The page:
For the past ten weeks, I have been engrossed in a Beth Moore Bible study, Believing God. It has been amazing. I cannot even begin to tell you all the things God has shown me through this study. I wish I had kept a journal from the very beginning to remember all the lessons I learned, the miracles He has done and shown me, the blessings He has poured out - everything.
In one of the lessons, she talked about how, even though God has forgiven us of the sins in our past, we still wear our shame so that everyone can see. Sometimes we even cover it up, but we are still wearing the shame. In order for us not to still feel the weight of that past sin, we must allow God to circumcise our hearts. In doing that, He will cut away the guilt and shame, and He will leave the mark of His cutting. It will hurt, but it will be a remembrance of what He has done for us and we can walk out in faith knowing that we are whole and we are His. Very thought provoking.
She made a comment about how, often times, we sing our worship songs in church or wherever, and they are slow and drawn out, and they tend to make us feel as though we are "swaying back and forth wallowing in our own self loathing." When she said that, I got a very vivid picture of most Christian's today. We sing all these slow songs that seem so depressing, and, even though we are thanking God for salvation, we seem to still be worshiping in a "poor, terrible me" attitude.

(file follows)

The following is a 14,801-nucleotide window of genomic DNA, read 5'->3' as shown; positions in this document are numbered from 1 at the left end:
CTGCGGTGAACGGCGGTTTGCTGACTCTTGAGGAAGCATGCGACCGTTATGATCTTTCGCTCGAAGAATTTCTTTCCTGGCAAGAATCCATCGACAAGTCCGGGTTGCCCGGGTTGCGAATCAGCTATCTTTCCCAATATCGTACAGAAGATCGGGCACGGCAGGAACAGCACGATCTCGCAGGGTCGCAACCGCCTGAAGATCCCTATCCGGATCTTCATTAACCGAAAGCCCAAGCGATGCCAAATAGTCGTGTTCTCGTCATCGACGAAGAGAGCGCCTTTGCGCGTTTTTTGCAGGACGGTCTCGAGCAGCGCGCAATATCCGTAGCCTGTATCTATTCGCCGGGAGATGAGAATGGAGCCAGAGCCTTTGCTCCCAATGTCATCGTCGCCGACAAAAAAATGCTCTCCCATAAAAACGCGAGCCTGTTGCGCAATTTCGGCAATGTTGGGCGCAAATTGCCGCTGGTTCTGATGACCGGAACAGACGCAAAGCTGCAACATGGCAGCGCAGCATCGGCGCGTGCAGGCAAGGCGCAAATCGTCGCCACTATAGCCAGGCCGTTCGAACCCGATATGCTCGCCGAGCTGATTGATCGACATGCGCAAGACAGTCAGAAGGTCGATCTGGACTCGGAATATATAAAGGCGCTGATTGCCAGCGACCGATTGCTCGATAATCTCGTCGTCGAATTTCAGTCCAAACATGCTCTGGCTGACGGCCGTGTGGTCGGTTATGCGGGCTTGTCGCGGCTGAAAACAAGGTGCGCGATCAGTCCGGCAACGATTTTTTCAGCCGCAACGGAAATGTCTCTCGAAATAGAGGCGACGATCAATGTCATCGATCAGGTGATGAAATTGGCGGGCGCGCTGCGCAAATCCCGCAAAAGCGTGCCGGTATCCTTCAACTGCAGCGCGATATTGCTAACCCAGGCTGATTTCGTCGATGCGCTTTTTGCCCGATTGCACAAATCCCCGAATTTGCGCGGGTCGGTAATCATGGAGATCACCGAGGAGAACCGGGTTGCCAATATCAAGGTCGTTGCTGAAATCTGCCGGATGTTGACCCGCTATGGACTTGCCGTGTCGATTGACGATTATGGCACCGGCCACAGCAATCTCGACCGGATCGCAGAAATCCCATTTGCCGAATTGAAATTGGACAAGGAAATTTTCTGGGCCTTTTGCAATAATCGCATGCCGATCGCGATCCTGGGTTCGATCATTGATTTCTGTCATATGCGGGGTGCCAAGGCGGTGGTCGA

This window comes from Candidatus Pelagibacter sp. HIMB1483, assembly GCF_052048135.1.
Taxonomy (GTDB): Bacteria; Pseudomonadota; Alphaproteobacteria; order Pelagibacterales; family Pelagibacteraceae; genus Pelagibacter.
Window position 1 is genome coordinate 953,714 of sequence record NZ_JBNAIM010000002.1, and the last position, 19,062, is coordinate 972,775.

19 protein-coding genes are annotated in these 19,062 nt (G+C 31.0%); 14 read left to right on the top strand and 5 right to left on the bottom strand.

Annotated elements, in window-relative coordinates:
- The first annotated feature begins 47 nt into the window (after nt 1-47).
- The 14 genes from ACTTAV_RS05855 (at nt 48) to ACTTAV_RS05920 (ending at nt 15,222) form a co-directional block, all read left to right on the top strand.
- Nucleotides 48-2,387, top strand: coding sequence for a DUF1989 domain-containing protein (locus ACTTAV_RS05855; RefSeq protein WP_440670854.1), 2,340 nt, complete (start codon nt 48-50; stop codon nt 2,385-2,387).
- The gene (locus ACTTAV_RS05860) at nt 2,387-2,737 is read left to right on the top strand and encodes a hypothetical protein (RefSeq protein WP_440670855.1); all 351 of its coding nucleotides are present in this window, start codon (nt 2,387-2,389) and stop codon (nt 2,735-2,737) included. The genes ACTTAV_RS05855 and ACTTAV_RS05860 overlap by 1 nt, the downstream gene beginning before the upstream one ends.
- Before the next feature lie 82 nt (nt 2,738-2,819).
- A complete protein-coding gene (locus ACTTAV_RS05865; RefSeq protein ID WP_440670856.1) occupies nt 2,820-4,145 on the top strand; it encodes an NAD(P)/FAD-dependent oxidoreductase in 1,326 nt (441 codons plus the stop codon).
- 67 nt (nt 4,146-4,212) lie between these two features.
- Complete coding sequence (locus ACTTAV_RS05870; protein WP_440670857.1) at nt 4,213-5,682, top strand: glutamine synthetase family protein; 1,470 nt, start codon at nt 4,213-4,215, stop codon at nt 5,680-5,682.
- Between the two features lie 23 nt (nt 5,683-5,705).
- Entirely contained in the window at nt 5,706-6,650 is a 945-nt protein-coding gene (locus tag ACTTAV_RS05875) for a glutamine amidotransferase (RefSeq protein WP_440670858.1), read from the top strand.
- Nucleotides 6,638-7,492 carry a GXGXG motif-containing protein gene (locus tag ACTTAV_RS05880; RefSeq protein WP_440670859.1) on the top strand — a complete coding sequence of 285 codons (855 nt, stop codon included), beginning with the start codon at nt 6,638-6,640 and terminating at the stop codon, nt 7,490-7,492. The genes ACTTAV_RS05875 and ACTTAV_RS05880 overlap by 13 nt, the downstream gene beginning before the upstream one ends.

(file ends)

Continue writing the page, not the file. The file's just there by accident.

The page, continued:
In my opinion, if we are bearing the mark of the circumcision of the heart, we should be jumping up and down praising God for delivering us from the pit that we were in! We should be rejoicing publicly over all He has saved us from. And we should be excited about where He will bring us next! The time for "woe is me" songs has passed! I am a child of the Living God, forgiven, bearing the marks of the circumcision of the heart, and expectantly waiting to see where my God will use me next. I have great reason to REJOICE!
When I think of the worship I want to offer my Savior, I think of something more like this.